• With 75,000 “viewers” counted, DOK.fest Munich has been the most successful of the German festivals online to date (as of 12/2020). The press release did not however state how many people accessed the film programmes. According to my own calculations based on the report on the proportional solidarity payment to cinemas (€19,000) and on ticket sales, I estimate that about 25,000 online tickets were purchased for film programmes.
• Nippon Connection recorded 15,200 “on demand plays” and about 10,000 page views of live programmes (mostly talks and discussions). The year before, 17,000 admissions to on-site events were registered.
• The Filmkunstfest in Schwerin, which considers itself an audience festival, normally has up to 19,000 visitors. In the online edition, the film programmes (including five short-film reels for €4.99 each) were viewed just under 2,500 times.
• The festival interfilm Berlin reported: “Over 18,800 digital cinema seats were filled. That’s almost as many as in a ‘regular’ edition.” (PR 18 December 2020). The festival offered 32 programmes on the VoD platform Sooner for one month at a flat rate of €7.95 (festival pass).
• The Vilnius International Film Festival took stock as follows: “IFF films were streamed 56,000 times. According to data from the research company Kantar, most often two people watched each screening. That adds up to 112,000 total viewers. In comparison, last year’s festival was attended by 126,000 filmgoers. Despite these numbers, we lost over half of our target ticket revenue, which is a significant financial blow (…).”
So in terms of the “visibility” of the films in the programmes, the difference between films streamed online and those shown at the festival cinema is often not as great as page-view figures might suggest. And very locally oriented audience festivals are less likely to succeed in outstripping admissions to physical film screenings with views of their streaming offerings. One must assume, however, that there is often more than one person watching (who neither counts nor pays) behind each click.
It is noteworthy that documentary festivals are more successful online than festivals that mainly show feature films. Perhaps audiences are simply used to watching documentaries on television rather than at the cinema?
It is also conspicuous that, over the course of the pandemic, the popularity of online film festival offerings has declined. This corresponds with the general trend in media use, in which an extreme increase at the beginning of the pandemic was followed by streaming fatigue.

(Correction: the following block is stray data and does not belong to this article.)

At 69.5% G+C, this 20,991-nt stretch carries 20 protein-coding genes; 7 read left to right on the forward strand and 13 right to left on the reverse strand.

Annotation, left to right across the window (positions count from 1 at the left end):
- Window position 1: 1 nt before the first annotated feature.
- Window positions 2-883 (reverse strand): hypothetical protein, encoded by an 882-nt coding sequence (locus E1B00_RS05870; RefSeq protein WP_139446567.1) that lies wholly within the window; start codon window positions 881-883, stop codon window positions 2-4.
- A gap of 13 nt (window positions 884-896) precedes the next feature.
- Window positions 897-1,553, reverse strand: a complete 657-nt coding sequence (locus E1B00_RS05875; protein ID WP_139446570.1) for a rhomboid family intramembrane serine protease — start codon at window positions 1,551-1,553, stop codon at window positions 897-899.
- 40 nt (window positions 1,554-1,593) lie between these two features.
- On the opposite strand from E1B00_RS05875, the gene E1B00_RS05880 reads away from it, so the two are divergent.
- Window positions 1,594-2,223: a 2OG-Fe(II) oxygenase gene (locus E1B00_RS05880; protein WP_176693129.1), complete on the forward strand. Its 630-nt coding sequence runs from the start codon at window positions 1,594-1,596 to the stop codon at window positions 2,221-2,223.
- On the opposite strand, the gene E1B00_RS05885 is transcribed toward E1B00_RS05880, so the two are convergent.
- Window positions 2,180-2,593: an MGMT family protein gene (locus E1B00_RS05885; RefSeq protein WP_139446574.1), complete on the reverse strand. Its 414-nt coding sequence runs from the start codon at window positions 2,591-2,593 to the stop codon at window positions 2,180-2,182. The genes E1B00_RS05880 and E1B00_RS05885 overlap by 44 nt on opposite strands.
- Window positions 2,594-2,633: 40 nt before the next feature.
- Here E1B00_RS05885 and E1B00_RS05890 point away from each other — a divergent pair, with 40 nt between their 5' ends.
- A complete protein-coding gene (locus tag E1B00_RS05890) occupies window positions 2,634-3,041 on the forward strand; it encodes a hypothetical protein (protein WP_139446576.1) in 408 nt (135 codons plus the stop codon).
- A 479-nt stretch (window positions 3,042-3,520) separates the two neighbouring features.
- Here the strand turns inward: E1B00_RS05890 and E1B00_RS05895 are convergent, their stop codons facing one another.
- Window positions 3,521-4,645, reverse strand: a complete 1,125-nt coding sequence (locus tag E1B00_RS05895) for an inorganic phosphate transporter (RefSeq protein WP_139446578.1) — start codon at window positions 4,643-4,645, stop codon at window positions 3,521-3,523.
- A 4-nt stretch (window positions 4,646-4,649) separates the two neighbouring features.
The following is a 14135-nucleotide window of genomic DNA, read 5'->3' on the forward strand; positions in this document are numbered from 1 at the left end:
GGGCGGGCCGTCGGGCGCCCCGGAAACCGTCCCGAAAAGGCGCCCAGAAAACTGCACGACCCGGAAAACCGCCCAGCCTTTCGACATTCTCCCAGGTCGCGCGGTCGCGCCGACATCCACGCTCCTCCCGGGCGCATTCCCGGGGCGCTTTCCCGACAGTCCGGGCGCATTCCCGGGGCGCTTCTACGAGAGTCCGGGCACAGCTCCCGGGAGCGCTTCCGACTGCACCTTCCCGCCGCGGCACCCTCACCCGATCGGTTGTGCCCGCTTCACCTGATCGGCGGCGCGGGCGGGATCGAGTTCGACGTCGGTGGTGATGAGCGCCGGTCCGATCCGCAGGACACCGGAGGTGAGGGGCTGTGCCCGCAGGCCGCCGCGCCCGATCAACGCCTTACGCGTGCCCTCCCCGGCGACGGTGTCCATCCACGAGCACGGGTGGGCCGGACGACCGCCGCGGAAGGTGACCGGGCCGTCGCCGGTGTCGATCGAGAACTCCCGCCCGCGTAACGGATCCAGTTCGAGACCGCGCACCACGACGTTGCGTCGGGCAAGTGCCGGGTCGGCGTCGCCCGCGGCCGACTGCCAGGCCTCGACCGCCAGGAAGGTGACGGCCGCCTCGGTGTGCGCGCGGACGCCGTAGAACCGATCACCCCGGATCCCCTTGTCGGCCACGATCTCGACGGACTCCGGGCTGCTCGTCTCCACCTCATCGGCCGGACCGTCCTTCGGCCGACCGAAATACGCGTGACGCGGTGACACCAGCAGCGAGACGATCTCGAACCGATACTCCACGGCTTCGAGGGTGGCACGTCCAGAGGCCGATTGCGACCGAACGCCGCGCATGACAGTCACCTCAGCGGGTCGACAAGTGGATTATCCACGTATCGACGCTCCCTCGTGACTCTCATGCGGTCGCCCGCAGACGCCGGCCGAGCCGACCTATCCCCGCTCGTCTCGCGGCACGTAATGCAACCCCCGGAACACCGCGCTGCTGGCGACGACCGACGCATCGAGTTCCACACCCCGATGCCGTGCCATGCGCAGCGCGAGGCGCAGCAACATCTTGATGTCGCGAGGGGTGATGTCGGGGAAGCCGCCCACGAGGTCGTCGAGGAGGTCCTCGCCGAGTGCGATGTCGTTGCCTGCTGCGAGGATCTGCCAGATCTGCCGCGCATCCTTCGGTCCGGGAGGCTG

Most short film festivals have opted for an online concept that mimics physical festivals. Competition films are therefore shown online in full-length programmes. This simulation tactic makes sense in that the willingness to pay for individual short films is very low. The potential commercial prospects are however undermined by the many providers who stream (only) short films for free. What’s more, it is unrealistic to ask home audiences to pay for films they have never heard of.
In fact, festival payment models for individual films always put unknown filmmakers at a disadvantage, and not only in the short film sector. As a rule, only films advertised in the media or films by and with big names have really high ratings.
The simulation of physical festivals also includes geographical and temporal restrictions. Nearly all short film festivals have opted for geoblocking, although there are not really any sensible economic arguments speaking for territorial restrictions in the short film sector. The restrictions are made more for reasons of festival policy. In an ideal world, short-film makers would not have to fear that they would be denied access elsewhere because of constraints on international availability and the demand that festival submissions be premieres.
Nevertheless, this example shows what a complicated situation arises when traditional concepts from one cultural practice (cinema, festivals) get mixed up with the characteristics and expectations of another cultural technology (ubiquitous internet access). There is no such thing as an accessible place on the internet (in the cloud ;-), just as there is no such thing as a “premiere” there if what is meant is a unique event taking place at a specific time in a specific place.
The simulation of the cinema theatre with its limited number of seats (space) per screening (time) by artificially limiting online streaming would seem paradoxical. The world of the internet, perceived as a metaverse, is after all limited only by bandwidth and storage capacity. In the simulation, on the other hand, a festival visitor buys a virtual ticket to his or her own home, where only a few people can sit on the sofa to watch a film online.